Deutsche Telekom Considers Shaking Up Media Operations

In May, Deutsche Telekom AG gathered a few media agencies, advertising technology firms and data companies in Berlin for a two-day workshop. The different types of firms worked together, under the observation of the telecommunications giant, to sketch out plans for how they might use data, technology and media to achieve specific marketing objectives, according to a person familiar with the event.

The workshop was part of a larger effort, dubbed "Project Tetris," to align the company's media operations with a quickly changing media strategy, including spending more with companies like Facebook and Google and exerting greater control over data.

The German company, which controls wireless carrier T-Mobile US Inc., may potentially divide its European media operation into six different groups, such as programmatic buying and media intelligence, and slice up agency duties to support those tasks, according to a copy of an agency review document obtained by The Wall Street Journal.

A person familiar with the review said no decisions have been made yet.

Deutsche Telekom is the latest company to rethink the structure of its media operation as technology changes the way people consume media, and as advertisers discover new technology and data resources to help them get their ads in front of customers.

"The basic insight motivating a change in Deutsche Telekom's media operating model is that continuing with the current media model will lead to stagnation," the company states in the document. "Changes in the market structure as well as internal developments demand changes in Deutsche Telekom's way of working if the group is to defend and strengthen its leadership position."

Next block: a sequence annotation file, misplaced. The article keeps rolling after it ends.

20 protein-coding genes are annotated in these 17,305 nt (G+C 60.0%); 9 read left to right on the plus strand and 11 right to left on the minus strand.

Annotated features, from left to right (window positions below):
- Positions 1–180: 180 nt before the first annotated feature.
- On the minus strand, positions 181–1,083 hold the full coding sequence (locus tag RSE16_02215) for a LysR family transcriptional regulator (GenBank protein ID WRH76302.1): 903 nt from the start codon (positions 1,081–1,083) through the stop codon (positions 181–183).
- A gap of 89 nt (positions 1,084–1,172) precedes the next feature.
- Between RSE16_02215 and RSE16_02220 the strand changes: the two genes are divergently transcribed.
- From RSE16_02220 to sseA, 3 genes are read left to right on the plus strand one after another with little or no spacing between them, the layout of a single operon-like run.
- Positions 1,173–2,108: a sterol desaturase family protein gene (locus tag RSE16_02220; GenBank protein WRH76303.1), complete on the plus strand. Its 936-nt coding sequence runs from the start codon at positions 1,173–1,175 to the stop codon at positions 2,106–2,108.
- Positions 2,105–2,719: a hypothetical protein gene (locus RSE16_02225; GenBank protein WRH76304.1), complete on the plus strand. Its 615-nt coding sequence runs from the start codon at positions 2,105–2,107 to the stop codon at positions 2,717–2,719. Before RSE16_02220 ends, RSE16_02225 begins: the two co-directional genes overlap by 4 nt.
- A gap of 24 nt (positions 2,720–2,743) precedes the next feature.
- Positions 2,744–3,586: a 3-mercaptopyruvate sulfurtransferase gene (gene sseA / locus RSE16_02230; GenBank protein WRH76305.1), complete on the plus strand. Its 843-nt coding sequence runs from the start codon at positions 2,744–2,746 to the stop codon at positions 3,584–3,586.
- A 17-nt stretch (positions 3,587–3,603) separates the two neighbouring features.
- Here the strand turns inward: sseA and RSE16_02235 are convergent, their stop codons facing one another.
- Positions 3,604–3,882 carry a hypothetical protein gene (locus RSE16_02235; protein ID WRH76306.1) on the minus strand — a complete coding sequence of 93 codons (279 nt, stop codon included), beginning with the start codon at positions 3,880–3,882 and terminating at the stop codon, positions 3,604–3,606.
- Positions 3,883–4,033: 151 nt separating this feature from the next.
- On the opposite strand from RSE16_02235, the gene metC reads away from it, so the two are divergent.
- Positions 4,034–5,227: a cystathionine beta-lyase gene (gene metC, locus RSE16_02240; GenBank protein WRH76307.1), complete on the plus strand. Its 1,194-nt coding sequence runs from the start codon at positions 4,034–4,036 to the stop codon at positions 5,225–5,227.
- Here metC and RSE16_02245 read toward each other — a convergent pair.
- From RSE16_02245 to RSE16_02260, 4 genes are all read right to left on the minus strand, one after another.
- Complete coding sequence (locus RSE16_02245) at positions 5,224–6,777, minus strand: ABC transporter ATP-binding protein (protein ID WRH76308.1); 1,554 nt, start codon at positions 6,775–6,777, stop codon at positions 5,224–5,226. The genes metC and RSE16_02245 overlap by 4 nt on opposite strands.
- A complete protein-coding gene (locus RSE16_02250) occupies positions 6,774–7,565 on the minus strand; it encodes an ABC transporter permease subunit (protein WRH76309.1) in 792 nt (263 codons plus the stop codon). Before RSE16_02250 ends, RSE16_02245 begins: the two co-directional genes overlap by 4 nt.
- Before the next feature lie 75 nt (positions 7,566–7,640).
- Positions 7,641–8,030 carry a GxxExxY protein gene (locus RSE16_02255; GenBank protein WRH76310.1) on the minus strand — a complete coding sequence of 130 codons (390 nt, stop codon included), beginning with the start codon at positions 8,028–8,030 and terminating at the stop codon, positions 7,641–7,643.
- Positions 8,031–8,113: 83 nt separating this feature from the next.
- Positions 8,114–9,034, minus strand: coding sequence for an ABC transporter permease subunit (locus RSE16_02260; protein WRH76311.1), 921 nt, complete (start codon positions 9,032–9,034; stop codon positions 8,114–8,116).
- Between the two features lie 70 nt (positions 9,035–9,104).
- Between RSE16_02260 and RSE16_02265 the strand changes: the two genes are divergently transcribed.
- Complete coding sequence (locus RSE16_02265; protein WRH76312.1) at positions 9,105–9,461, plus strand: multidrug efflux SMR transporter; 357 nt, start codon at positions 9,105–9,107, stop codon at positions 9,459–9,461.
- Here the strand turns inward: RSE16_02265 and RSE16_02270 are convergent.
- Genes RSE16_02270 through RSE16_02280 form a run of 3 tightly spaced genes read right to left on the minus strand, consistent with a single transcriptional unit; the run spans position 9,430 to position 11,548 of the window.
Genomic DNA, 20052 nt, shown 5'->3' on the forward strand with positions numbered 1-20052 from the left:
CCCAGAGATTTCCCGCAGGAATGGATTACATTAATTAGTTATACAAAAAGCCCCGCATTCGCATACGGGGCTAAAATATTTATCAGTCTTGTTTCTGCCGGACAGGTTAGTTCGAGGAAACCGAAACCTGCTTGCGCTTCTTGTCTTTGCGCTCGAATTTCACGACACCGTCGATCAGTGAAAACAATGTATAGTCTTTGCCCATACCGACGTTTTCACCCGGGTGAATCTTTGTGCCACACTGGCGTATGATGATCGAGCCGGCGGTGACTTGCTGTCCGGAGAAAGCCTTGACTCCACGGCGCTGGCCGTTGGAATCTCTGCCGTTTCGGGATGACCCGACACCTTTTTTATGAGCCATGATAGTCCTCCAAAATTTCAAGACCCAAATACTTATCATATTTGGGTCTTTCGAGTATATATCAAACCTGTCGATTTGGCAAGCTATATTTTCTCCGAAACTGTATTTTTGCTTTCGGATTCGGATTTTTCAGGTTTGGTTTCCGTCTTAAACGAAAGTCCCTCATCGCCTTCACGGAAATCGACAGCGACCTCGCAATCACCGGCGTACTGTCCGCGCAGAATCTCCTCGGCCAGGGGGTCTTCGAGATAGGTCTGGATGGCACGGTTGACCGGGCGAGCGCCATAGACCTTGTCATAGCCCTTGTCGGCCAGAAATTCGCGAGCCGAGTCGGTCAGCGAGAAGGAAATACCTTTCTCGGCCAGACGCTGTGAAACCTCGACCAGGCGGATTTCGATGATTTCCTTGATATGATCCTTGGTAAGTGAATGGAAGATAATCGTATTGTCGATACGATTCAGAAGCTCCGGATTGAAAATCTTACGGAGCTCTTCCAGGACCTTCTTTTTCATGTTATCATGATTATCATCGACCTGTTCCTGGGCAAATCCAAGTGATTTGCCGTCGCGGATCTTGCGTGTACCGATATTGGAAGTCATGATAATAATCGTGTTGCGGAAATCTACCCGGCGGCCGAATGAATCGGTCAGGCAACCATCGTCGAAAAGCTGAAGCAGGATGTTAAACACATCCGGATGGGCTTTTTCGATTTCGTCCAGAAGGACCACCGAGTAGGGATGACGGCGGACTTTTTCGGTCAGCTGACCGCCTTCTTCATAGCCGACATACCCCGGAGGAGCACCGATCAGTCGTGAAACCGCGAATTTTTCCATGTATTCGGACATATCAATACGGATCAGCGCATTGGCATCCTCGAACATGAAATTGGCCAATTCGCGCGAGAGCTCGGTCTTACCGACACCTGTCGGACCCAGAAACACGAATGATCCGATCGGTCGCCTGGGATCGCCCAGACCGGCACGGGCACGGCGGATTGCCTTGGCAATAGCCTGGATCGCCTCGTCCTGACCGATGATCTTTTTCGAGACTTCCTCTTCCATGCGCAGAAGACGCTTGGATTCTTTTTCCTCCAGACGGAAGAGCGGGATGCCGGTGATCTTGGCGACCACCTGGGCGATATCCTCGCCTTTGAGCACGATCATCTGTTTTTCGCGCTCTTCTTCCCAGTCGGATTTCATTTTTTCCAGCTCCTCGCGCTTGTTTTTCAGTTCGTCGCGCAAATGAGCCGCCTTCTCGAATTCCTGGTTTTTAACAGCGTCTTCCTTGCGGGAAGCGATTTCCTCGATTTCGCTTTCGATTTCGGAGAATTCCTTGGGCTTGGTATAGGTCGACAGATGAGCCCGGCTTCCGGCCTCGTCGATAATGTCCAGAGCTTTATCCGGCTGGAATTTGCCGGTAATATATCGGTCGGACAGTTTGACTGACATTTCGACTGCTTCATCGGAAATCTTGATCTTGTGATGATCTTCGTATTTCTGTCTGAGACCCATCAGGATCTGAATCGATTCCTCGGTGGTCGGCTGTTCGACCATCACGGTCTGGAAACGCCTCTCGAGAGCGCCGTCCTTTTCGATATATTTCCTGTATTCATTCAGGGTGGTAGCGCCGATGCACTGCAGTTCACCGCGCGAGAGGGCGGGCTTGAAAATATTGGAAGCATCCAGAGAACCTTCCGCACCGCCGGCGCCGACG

In the document, the company cites a need to attract consumers whose attention is shifting to mobile devices and away from traditional ads amid a "steep rise in users installing ad blockers," as well as a need to outsmart the telecom competition that's "insourcing analytics and investing in advertising technology."

"It is common business practice to review partners and suppliers," said a spokesman for Deutsche Telekom in an email. "Currently we are reviewing media partners within the context as a large advertiser within Europe."

Consulting giant McKinsey and advertising consultant ID Comms have supported the company's media efforts.

It isn't clear what impact the effort will have on the company's T-Mobile operations in the U.S., where wireless providers are engaged in a fierce pricing war.

The change comes as large advertisers rapidly reallocate their media spend from traditional channels like TV and print, to digital firms like Facebook and Google. Global digital advertising spend is expected to increase by 14% this year, according to the latest ad forecast from media buying group Magna. In Western Europe, online advertising sales are expected to grow by an average of 10% to $42 billion.

Deutsche Telekom, which spends hundreds of millions of dollars on media in Europe, according to someone familiar with the review, is no exception.

Traditional TV, which accounts for about one-third of Deutsche Telekom's media spend, will decline "slightly" over the next few years, according to the review document. Print, out-of-home and radio will also decline "sharply," from about a third of the company's media spend. At the same time, the company plans on "sharply" increasing spend on "advertising within walled gardens," like Facebook and YouTube, as well as programmatic advertising, including display and video ad formats in the coming years.

In the document, the company also expressed an interest in reducing its reliance on third parties and suppliers, for "more control over media spend, data, placements and outcomes."

Currently, Deutsche Telekom's media operations are "largely outsourced to agencies, with a low reliance on data, and limited internal collaboration."

Media agencies -- which typically support data and analytics, as well as traditional and digital media buying and planning, for a single client -- may now handle fewer and more specific tasks.

The company invited Omnicom, WPP and Publicis to participate in the review.

Write to Alexandra Bruell at

(END) Dow Jones Newswires

July 07, 2017 06:14 ET (10:14 GMT)